By Estelle Rosen-Kersh, JBFC Volunteer06.11.14
“As a volunteer at the Burns I have been fortunate to have developed many friendships with staff members and fellow volunteers. I appreciate the opportunity to make a contribution to the wonderful programs offered by the Jacob Burns.”- Estelle K.
Estelle Rosen-Kersh is a familiar face here at the JBFC. She began as an administrative volunteer in our Executive Offices at the Media Arts Lab. For several semesters she has been volunteering with our education programs, including our 12-week animation course for fourth graders, Minds in Motion; as well as our visual storytelling program, See Hear Feel Film,for third graders. Estelle is a returning JBFC student, having taken several semesters of our Power of Story writing courses for adults. The following is a heartfelt account of Estelle’s most recent semester volunteering with students at the Claremont School in Ossining, NY.
“As I parked my car down the hill from the Claremont school one misty afternoon in May, I could feel the heaviness of knowing this was the last day for me with this class. The weather seemed appropriate to my mood. When I passed through the door and into Room #25, the electricity of all the activity took over and I got into the swing with Mrs. Hammer’s 4th graders. It had been a rocky road to organize and lead this group of kids, who had been through a half year of classes interrupted by holidays, snow days, and the daunting pressure of the common core testing.
When I first arrived at the beginning of the program, the parent-volunteers, the teacher, and of course the children, had not previously seen the Minds in Motion program; and they had no idea what to expect. I fell in love with each of the 5 kids in my group on the very first day. Since I am a seasoned Minds in Motion volunteer, this being my 3rd opportunity to support the program, our professional animator-in-chief, Greg Nemec even entrusted me to help lead the entire class from time-to-time. I quickly fell in love with all 30 kids.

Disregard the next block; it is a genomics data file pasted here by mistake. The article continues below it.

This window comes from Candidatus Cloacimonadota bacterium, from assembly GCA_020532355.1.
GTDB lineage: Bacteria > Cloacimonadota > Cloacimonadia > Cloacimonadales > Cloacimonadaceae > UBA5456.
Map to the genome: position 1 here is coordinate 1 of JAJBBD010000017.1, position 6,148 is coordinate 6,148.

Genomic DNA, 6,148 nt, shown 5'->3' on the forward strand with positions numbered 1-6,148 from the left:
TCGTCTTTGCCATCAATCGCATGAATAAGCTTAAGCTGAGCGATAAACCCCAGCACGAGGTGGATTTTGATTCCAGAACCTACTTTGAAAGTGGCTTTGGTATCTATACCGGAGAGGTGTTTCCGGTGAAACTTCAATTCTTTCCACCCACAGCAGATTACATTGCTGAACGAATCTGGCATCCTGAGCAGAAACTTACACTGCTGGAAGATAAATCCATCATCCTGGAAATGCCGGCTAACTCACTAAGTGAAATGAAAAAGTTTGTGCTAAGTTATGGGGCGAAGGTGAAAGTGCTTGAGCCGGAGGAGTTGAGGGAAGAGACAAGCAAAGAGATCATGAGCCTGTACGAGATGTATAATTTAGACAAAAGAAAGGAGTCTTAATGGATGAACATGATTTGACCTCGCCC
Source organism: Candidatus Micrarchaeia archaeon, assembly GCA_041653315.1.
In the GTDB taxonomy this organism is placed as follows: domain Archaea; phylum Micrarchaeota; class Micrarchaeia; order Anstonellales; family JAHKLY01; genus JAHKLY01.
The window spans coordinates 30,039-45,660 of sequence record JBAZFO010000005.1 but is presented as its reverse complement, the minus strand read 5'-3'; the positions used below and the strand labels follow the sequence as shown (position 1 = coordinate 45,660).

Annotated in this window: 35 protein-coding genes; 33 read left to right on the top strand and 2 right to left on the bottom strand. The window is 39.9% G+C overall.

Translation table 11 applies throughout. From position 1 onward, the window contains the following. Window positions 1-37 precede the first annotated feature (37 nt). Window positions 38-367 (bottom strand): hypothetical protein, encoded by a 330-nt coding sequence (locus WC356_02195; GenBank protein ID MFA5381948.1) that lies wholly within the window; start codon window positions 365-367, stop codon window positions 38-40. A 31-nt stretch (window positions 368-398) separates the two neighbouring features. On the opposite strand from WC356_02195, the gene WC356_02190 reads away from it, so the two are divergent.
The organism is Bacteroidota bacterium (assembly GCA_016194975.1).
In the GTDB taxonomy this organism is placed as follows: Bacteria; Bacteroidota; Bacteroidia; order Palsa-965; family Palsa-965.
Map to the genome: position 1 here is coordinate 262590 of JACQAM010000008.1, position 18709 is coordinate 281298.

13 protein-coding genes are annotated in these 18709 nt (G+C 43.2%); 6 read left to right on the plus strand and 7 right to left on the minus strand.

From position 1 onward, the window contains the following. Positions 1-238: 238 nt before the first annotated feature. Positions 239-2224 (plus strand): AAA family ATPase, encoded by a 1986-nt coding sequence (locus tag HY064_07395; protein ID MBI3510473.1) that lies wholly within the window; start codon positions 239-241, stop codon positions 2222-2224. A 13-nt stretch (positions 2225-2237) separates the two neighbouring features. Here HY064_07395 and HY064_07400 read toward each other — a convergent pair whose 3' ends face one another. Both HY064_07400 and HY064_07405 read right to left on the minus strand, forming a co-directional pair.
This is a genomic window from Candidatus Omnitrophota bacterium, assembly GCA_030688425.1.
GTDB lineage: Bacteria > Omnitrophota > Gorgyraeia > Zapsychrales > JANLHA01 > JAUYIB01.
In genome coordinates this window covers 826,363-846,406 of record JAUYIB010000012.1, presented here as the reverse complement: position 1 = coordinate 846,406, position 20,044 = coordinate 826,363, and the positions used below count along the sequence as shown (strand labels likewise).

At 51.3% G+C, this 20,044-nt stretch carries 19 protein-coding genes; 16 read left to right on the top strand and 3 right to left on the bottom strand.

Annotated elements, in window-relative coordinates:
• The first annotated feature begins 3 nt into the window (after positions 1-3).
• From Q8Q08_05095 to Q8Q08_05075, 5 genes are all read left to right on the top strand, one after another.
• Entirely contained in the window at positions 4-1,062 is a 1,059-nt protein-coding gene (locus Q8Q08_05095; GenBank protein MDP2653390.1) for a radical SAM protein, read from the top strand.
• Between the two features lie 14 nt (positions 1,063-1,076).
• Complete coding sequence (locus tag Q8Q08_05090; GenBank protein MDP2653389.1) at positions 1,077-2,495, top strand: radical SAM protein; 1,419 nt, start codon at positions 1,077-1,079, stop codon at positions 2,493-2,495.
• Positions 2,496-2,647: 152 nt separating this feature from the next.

As we moved through each of the 12 sessions we worked on haikus, writing story, character and problem development, story-boarding, and timing and calculating frames. As a team, we designated the jobs of iPad operator, director, and animator for each of the 10 scenes of our group’s approximately one minute movie. Animation is hard work! There was, of course, argument, negotiation, changes, agreement, and some tension for all of us. At times it seemed it would not be possible for our movie to come together. In the end, we learned a lot about compromise, teamwork, and collaborative creativity.”
To read Estelle’s entire reflection, click HERE for a PDF version.
Interested in volunteering with Minds in Motion this summer? Check out our summer schedule or stop by our volunteer training & information session on Friday, June 27 at 10am.